Holy crap, weíre an inch away from summer starting! So you know what that means. It means that the dependable 8 a.m. to 2:30 p.m. routine thatís occupied our kids for the last 180 days is going away. That beautiful thing we call school that fills our kidsí time and enriches them intellectually, socially and physically is over for the year. Just breathe people. Breathe.

Summer is here, and I know that figuring out how to occupy your kidsí time outside of school can be a major source of anxiety. But it doesnít have to be.

I know the idea of letting your kids run free for two months without structure or purpose is simply terrifying. I also know that a lot of you are worried that a couple of months out of their normal routine will jellify your kidsí brain and send them to the back of the intellectual pack once September rolls around. A normal fear ó one that Iíve definitely felt myself ó but nothing more than urban legend.

Let me tell you what our kids really need. They need time just to be kids. And, scary as it is, the idea of letting kids have open-ended time to play without purpose or watch mindless TV or daydream or play hoops at the park, is one of the best things we can do for them, especially today.

Look, itís a super-competitive world, I get that. I have two daughters, both of whom I want to see reach their full potential and be successful, productive people. So Iíll be the first to admit that I cringe sometimes when I see them lying on the couch binge-watching Netflix. But thatís because most of us just instinctively associates constant movement and activity with productivity. But thatís just not the case.

Idle time shouldnít be considered wasted time. In fact, downtime is actually critical for maintaining a sustainable emotional and physical pace in life. And kids need that downtime as much as anyone.

Think about it, you only need to look around you to see parents everywhere trucking their kids back and forth between soccer or lacrosse or football or ballet or baseball or field hockey or art classes or violin lessons or French lessons or karate classes or tutoring. Itís a very long list of possibilities nowadays. And only getting longer.

Too many kids today are so hyper-scheduled between school and sports and extracurricular activities that theyíre in constant motion from the minute their little eyes open in the morning to the second their frazzled little heads hit the pillow every night.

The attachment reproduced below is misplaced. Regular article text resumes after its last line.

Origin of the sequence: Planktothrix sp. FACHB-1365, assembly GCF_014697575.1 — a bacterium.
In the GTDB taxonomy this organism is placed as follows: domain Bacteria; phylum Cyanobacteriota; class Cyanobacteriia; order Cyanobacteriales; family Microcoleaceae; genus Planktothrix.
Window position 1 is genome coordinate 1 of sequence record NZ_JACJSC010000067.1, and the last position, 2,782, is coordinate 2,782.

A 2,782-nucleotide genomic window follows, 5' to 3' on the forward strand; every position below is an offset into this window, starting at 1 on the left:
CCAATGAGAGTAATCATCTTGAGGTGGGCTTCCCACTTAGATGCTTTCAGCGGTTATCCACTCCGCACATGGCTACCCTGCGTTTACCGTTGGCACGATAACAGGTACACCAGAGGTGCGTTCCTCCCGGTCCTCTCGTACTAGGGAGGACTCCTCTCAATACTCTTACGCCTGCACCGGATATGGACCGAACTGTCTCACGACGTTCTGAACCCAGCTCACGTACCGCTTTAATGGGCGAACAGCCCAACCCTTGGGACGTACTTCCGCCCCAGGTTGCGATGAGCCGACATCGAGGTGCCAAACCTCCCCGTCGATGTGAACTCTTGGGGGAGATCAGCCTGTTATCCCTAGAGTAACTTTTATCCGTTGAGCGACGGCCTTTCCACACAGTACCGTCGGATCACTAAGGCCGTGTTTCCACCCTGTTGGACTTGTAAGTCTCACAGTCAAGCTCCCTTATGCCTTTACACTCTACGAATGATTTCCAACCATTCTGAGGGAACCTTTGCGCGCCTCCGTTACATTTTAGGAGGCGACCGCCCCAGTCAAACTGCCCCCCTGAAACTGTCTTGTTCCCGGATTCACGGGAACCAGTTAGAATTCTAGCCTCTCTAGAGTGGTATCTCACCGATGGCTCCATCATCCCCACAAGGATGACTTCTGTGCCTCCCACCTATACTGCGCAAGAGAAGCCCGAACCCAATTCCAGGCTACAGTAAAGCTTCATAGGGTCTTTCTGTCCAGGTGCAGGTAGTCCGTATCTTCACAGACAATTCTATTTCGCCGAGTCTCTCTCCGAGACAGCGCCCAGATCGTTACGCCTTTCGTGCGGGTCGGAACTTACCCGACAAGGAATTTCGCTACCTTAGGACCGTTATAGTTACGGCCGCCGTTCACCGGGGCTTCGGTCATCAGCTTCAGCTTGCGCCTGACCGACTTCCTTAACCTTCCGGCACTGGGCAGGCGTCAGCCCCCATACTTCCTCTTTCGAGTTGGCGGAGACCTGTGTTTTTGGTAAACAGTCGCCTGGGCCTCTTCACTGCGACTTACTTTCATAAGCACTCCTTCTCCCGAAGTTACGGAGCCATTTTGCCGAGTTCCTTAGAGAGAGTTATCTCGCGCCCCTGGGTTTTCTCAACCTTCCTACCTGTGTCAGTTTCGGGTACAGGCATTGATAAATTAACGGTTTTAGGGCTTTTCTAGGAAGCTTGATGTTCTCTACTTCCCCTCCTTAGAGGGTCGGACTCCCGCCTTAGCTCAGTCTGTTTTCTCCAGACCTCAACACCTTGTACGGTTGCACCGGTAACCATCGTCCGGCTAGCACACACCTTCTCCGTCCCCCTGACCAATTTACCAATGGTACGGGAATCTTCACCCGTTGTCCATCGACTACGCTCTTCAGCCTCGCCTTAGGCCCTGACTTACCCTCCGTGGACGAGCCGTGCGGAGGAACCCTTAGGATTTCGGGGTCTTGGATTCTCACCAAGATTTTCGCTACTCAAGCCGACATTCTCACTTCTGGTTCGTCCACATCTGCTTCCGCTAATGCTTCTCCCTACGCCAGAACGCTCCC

Just think for a second about what happens to a top when you keep winding it. As long as you keep winding, it keeps going. And when we, the parents, are the ones doing the winding, then our kids are just gonna keep on spinning. And thatís not good. Thatís why itís our job ó no, our
responsibility ó to encourage our kids to spend ]time just being kids.

As adults, we all know, very intimately, what it feels like to be over-stimulated. Itís a disjointing and overwhelming feeling that more often than not leads to counter-productivity and burnout. So imagine how little kids, with a very limited capacity to express themselves or channel their frustration, deal with being strung out. You already know the answer. They flip a nutty. They implode and act out and shut down and lash out, all at the exact same time. Itís usually an ugly mess.

Remember something, we all have a saturation point. Especially our kids. And we all need time
to unwind and process and reflect on the things we do and see and learn every day.

I think itís easy for us as parents to forget that more than anything, our kids need a little time to roam free range. And that in order to achieve a healthy balance, we often need to learn how to acknowledge when we need to stop and just be.

We need to teach our kids that there is, in fact, a tipping point where our efforts become ineffective and even counter-productive. There comes a time when everyone ó especially kids ó need to shut down and be a little bit lazy and unproductive.

Weíve all over-committed, at times ó whether in work or in school or at home. I know I have. And Iím willing to bet that youíve spent plenty of time in your life feeling frazzled or scattered or totally ineffective, too. And probably, somewhere along the way, even started to resent what you over-committed yourself to in the first place. Well, kids are no different.

As millions of us parents anticipate the summer ahead, I know that plenty of moms and dads
are already stressing about their kids having too much downtime.
But what we often forget is that itís actually OK if our kids spend some mindless time dock diving or playing Man Hunt or exploring or channel surfing. And itís OK, because theyíre kids. And thatís the stuff kids are supposed to do. Itís how they unwind. Itís how they decompress. Itís how they grow.

So when your kid is lying upside down on the couch this summer updating their Instagram feed, resist the urge to rip them a new one. Remember that they actually need a little R&R in the very same ways that we do. And remember that even Instagram has value. Iím not sure what it is exactly, but Iím sure itís got some.

Lisa Sugarman lives in Marblehead, Massachusetts. Read and discuss all her columns at itiswhatitiscolumn.wordpress.com. She is also the author of ďLIFE: It Is What It Is,Ē available on Amazon.com and at select Whole Foods Market stores.